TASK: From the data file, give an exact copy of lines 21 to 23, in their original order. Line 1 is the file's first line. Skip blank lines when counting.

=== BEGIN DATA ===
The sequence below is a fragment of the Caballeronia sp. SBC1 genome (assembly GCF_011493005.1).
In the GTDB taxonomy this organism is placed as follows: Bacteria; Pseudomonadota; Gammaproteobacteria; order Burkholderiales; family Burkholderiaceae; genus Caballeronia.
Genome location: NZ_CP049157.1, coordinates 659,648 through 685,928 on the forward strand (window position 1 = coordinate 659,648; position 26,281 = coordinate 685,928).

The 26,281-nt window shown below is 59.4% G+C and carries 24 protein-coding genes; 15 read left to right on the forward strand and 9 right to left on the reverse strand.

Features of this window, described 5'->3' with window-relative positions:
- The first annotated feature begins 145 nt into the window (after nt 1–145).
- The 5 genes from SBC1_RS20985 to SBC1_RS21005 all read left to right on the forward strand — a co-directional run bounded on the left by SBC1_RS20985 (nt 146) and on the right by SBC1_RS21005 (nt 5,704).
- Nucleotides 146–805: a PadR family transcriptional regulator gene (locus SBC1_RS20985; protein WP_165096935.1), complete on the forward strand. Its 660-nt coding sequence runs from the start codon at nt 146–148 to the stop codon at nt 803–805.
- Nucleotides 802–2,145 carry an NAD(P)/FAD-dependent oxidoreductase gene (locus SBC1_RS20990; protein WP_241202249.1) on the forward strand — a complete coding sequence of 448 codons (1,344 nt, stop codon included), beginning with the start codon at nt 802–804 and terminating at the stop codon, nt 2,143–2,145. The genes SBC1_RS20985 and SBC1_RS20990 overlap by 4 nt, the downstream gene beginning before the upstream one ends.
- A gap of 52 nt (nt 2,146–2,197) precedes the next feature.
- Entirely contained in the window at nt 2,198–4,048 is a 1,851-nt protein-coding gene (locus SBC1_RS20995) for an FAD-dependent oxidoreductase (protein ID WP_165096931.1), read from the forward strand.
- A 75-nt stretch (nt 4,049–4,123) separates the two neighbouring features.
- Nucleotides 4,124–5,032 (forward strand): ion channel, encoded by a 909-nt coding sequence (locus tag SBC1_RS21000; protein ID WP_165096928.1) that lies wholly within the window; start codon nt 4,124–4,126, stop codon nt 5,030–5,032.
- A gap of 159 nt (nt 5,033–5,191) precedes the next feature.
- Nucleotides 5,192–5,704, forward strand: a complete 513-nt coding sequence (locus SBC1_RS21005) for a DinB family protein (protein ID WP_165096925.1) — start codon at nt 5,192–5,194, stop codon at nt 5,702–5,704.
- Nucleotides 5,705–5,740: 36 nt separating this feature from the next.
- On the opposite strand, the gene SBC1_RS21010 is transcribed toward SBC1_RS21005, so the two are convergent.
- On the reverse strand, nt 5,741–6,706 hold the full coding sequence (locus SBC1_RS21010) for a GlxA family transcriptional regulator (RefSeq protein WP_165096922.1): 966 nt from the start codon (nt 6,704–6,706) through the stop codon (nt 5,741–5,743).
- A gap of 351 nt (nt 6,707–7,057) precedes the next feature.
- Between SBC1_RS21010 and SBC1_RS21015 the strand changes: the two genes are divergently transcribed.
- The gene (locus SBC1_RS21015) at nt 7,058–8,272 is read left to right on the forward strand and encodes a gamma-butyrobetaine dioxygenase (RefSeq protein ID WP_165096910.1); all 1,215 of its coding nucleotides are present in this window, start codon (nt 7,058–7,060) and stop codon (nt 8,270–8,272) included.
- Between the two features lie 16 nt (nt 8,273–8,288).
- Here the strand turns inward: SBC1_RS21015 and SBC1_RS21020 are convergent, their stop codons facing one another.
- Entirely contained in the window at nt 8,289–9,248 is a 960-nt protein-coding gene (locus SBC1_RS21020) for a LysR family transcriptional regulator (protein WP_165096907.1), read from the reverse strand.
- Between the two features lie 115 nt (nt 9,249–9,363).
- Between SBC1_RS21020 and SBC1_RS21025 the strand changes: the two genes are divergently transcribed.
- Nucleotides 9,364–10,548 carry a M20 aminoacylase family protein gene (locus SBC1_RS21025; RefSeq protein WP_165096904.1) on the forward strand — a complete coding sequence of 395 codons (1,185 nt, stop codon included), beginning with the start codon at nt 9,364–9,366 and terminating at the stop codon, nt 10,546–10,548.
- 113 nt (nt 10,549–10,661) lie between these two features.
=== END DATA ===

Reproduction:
- The gene (locus SBC1_RS21015) at nt 7,058–8,272 is read left to right on the forward strand and encodes a gamma-butyrobetaine dioxygenase (RefSeq protein ID WP_165096910.1); all 1,215 of its coding nucleotides are present in this window, start codon (nt 7,058–7,060) and stop codon (nt 8,270–8,272) included.
- Between the two features lie 16 nt (nt 8,273–8,288).
- Here the strand turns inward: SBC1_RS21015 and SBC1_RS21020 are convergent, their stop codons facing one another.